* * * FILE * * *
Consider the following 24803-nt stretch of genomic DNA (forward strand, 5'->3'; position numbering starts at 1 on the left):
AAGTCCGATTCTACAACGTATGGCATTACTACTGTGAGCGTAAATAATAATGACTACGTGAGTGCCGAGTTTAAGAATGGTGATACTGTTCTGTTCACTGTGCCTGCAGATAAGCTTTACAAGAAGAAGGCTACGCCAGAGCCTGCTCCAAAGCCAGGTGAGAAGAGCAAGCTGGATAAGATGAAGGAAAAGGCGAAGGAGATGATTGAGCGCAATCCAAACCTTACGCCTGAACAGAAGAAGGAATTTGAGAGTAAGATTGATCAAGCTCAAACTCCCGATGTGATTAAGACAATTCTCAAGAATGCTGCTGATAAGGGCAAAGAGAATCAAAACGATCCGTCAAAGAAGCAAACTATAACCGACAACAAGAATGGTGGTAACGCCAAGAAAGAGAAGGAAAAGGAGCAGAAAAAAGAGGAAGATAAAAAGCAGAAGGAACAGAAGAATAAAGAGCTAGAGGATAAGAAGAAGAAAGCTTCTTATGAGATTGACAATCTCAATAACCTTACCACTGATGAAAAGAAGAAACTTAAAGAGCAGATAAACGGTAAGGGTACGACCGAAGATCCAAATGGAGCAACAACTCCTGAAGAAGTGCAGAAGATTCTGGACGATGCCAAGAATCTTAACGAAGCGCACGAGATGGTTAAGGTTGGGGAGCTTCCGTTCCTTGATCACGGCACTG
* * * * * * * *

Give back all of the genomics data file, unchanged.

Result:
Consider the following 24803-nt stretch of genomic DNA (forward strand, 5'->3'; position numbering starts at 1 on the left):
AAGTCCGATTCTACAACGTATGGCATTACTACTGTGAGCGTAAATAATAATGACTACGTGAGTGCCGAGTTTAAGAATGGTGATACTGTTCTGTTCACTGTGCCTGCAGATAAGCTTTACAAGAAGAAGGCTACGCCAGAGCCTGCTCCAAAGCCAGGTGAGAAGAGCAAGCTGGATAAGATGAAGGAAAAGGCGAAGGAGATGATTGAGCGCAATCCAAACCTTACGCCTGAACAGAAGAAGGAATTTGAGAGTAAGATTGATCAAGCTCAAACTCCCGATGTGATTAAGACAATTCTCAAGAATGCTGCTGATAAGGGCAAAGAGAATCAAAACGATCCGTCAAAGAAGCAAACTATAACCGACAACAAGAATGGTGGTAACGCCAAGAAAGAGAAGGAAAAGGAGCAGAAAAAAGAGGAAGATAAAAAGCAGAAGGAACAGAAGAATAAAGAGCTAGAGGATAAGAAGAAGAAAGCTTCTTATGAGATTGACAATCTCAATAACCTTACCACTGATGAAAAGAAGAAACTTAAAGAGCAGATAAACGGTAAGGGTACGACCGAAGATCCAAATGGAGCAACAACTCCTGAAGAAGTGCAGAAGATTCTGGACGATGCCAAGAATCTTAACGAAGCGCACGAGATGGTTAAGGTTGGGGAGCTTCCGTTCCTTGATCACGGCACTG